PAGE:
PIERRE v. WINN MANAGED PROPERTIES, LLC et al
MEMORANDUM OPINION accompanying final order issued separately this day. Signed by Judge Colleen Kollar-Kotelly on 12/14/16.(ah)
UNITED STATES DISTRICT COURT
FOR THE DISTRICT OF COLUMBIA
Properties, LLC et al.,
Civil Action No. 16-0683-CKK
Proceeding without counsel, plaintiff has sued the United States Department of Housing
and Urban Development (“HUD”) and a property management company from which he leases
an apartment under the federal public housing program commonly referred to as Section 8
housing. See Compl. ¶ 8; 42 U.S.C. § 1437f (“Low-income housing assistance”). Plaintiff seeks
money damages exceeding $571 million for breach of contract, breach of warranty and
negligence. See Compl. at 5-8. Pending before the Court are HUD’s motion to dismiss [Dkt. 7]
and the property management defendants’ motion to dismiss [Dkt. 8]. 1
On July 12, 2016, the Court informed plaintiff about his obligation to respond to each
motion by September 6, 2016, and the potential consequence of dismissal if he did not respond.
See Order [Dkt. 9]. The deadline was extended, at plaintiff’s request, to October 31, 2016. See
Aug. 31, 2016 Min. Order. Plaintiff has not complied with either order, and he has not sought
additional time to comply. For the reasons summarized below, the Court will grant each motion
and dismiss the complaint without prejudice.
The latter motion to dismiss is brought on behalf of named defendants Winn Managed
Properties, LLC, and Southern Hills L.P. See Counsel’s Errata [Dkt. 12].
1. HUD’s Motion to Dismiss
HUD argues, among other grounds for dismissal, that the complaint is barred by
sovereign immunity. See Def.’s Mem. of P. & A. at 7-9. Under the doctrine of sovereign
immunity, “the United States may not be sued without its consent and . . . the existence of
consent is a prerequisite for jurisdiction.” United States v. Mitchell, 463 U.S. 206, 212 (1983).
Such consent may not be implied; it must be “unequivocally expressed in statutory text.” Lane v.
Pena, 518 U.S. 187, 192 (1996).
The burden of proving that the Court has subject matter jurisdiction lies with the plaintiff,
even if he is acting pro se. Woodyard v. Harper, 162 F. Supp. 3d 3, 6 (D.D.C. 2016). By not
responding in any way to the motion, plaintiff has conceded HUD’s valid jurisdictional
argument. See July 12, 2016 Order at 1 (citing Hopkins v. Women’s Div., General Bd. of Global
Ministries, 284 F. Supp. 2d 15, 25 (D.D.C. 2003), aff'd, 98 Fed. Appx. 8 (D.C. Cir. 2004)). “As
courts of limited jurisdiction, federal courts must assure themselves of jurisdiction over any
controversy they hear.” Woodyard, 162 F. Supp. 3d at 6. And when jurisdiction is lacking, “the
court [can] no more rule in favor of the government than against it.” Simpkins v. D.C. Gov’t, 108
F.3d 366, 371 (D.C. Cir. 1997). Accordingly, the claims against HUD will be dismissed under
Fed. R. Civ. P. 12(b)(1) for want of subject matter jurisdiction.
2. Property Managers’ Motion to Dismiss
The property management defendants contend first that plaintiff’s claim for “damages
from 2003 to present day” is barred by the District’s three-year statute of limitations. Mem. of P.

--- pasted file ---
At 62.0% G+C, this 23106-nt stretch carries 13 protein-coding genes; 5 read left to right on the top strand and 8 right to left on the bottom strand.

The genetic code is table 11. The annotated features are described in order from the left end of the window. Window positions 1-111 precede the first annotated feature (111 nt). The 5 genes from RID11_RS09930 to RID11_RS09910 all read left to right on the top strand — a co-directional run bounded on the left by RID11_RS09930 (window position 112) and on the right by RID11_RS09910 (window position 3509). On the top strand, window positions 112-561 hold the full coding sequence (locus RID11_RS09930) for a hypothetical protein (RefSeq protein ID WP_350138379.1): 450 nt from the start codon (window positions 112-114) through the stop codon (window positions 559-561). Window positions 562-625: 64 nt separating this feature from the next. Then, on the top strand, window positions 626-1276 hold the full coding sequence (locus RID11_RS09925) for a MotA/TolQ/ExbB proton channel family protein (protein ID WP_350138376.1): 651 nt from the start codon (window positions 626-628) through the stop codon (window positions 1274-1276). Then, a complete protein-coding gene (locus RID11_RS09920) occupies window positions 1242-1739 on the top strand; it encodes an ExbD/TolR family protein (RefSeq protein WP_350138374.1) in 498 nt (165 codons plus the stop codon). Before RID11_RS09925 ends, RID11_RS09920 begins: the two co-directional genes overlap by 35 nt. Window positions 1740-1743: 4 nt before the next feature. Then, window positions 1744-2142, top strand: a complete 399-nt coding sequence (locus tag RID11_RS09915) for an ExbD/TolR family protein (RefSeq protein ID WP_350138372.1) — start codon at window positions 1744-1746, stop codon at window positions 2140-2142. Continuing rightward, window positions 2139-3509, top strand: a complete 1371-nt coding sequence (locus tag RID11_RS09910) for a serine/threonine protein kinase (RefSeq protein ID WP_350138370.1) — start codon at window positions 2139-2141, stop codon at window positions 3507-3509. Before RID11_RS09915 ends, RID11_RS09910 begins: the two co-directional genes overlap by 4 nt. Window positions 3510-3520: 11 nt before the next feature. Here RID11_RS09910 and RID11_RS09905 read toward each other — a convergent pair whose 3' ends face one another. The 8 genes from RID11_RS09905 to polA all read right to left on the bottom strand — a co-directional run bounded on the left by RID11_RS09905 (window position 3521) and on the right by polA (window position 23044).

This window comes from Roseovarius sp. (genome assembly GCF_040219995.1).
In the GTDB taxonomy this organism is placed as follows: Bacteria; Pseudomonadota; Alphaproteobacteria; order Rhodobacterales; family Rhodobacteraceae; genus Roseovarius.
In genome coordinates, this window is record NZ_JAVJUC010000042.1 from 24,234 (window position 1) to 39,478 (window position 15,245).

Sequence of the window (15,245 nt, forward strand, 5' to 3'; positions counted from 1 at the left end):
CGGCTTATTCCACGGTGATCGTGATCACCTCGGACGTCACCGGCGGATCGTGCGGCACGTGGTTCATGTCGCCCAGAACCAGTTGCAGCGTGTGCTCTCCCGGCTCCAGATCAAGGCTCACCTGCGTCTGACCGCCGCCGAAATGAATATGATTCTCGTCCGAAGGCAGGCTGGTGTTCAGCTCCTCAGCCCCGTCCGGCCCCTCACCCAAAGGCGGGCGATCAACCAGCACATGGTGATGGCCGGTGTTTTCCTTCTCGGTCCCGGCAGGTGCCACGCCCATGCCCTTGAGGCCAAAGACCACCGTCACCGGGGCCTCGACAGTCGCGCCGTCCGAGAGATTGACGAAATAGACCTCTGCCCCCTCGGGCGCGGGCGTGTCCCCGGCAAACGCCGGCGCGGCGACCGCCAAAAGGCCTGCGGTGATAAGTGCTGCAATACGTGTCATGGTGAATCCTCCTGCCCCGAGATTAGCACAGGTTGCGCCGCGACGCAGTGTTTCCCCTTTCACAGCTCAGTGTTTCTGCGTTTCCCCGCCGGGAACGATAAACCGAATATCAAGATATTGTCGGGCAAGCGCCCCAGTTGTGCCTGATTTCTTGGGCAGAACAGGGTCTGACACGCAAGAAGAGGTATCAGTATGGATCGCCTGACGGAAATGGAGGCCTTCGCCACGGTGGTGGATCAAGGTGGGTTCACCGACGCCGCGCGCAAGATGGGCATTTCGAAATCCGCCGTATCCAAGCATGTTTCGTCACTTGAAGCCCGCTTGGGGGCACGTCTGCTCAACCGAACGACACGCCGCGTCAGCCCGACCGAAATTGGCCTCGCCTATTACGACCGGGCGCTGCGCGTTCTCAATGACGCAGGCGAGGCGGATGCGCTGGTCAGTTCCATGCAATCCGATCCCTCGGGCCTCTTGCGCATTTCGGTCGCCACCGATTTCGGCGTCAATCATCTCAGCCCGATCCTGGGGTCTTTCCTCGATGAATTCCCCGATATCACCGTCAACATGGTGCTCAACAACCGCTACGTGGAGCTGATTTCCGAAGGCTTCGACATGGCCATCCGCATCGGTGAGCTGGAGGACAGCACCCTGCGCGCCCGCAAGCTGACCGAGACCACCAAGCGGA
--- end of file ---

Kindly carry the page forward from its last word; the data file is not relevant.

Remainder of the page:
& A. at 4-5 [Dkt. 8] (citing D.C. Code § 12-301(7)). But plaintiff alleges in the complaint filed
on April 12, 2016, that “a few years ago, in the beginning of his lease,” he “realized that his
‘Utility Reimbursements’ were not right to his estimation,” and he complained to management in
writing. Compl. ¶ 10. In “[e]ither late 2013 or early 2014, [plaintiff] realized, finally . . . [that]
Management was adding the amount of his ‘Utility Allowance’ as . . . part of his rent.” Id.
Accepting plaintiff’s allegations as true, as the Court must at this stage of litigation, the
complaint appears to have been filed within three years of plaintiff’s alleged discovery of
wrongdoing; therefore, the Court cannot grant defendant’s motion on statute of limitations
grounds. See Firestone v. Firestone, 76 F.3d 1205, 1209 (D.C. Cir. 1996) (reiterating that
“because statute of limitations issues often depend on contested questions of fact, dismissal is
appropriate only if the complaint on its face is conclusively time-barred”) (citing Richards v.
Mileski, 662 F.2d 65, 73 (D.C. Cir. 1981)); see accord Hagan v. United States, --- F. Supp. 3d --, ---, 2016 WL 3688426, at *3 (D.D.C. July 7, 2016) (denying motion to dismiss where “the
Court [could not] conclude based on the face of the complaint alone that the applicable statute of
limitations bars the claims in this case”).
The property management defendants contend next that plaintiff’s conclusory allegations
that he is entitled to more than $45,000 in unpaid utility allowances fail to state a claim upon
which relief can be granted. See Mem. of P. & A. at 5-6. Plaintiff has not responded to this
argument by clarifying his claim with actual facts, and a pleading, such as presented here, that
merely offers “ ‘labels and conclusions[,] . . . a ‘formulaic recitation of the elements of a cause of
action’ . . . [or] ‘naked assertions devoid of further factual enhancement’ ” cannot withstand a
motion to dismiss. Ashcroft v. Iqbal, 556 U.S. 662, 678 (2009) (citations and alterations
omitted). Accordingly, the claims against the property management defendants will be
dismissed under Rule 12(b)(6). 2
DATED: December 14, 2016
United States District Judge
A separate order accompanies this Memorandum Opinion.
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